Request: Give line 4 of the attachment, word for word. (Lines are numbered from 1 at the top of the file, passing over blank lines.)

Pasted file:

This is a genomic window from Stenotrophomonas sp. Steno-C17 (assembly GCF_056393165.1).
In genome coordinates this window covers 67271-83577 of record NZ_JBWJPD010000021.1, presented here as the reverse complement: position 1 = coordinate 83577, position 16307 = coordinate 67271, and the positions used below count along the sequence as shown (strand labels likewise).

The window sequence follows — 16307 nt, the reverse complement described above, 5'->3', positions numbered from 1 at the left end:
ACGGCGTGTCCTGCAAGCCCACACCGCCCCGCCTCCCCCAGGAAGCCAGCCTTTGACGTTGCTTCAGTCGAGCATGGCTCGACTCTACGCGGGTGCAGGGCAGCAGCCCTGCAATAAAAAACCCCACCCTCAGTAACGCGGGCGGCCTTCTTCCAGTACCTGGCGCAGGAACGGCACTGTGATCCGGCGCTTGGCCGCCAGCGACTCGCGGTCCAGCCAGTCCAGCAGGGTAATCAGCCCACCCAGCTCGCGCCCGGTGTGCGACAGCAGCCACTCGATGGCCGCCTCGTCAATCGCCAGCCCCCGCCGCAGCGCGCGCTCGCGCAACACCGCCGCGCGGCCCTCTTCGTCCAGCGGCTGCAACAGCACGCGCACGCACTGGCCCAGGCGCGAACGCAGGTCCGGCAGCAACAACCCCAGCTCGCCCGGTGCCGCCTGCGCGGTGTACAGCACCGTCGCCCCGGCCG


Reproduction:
ACGGCGTGTCCTGCAAGCCCACACCGCCCCGCCTCCCCCAGGAAGCCAGCCTTTGACGTTGCTTCAGTCGAGCATGGCTCGACTCTACGCGGGTGCAGGGCAGCAGCCCTGCAATAAAAAACCCCACCCTCAGTAACGCGGGCGGCCTTCTTCCAGTACCTGGCGCAGGAACGGCACTGTGATCCGGCGCTTGGCCGCCAGCGACTCGCGGTCCAGCCAGTCCAGCAGGGTAATCAGCCCACCCAGCTCGCGCCCGGTGTGCGACAGCAGCCACTCGATGGCCGCCTCGTCAATCGCCAGCCCCCGCCGCAGCGCGCGCTCGCGCAACACCGCCGCGCGGCCCTCTTCGTCCAGCGGCTGCAACAGCACGCGCACGCACTGGCCCAGGCGCGAACGCAGGTCCGGCAGCAACAACCCCAGCTCGCCCGGTGCCGCCTGCGCGGTGTACAGCACCGTCGCCCCGGCCG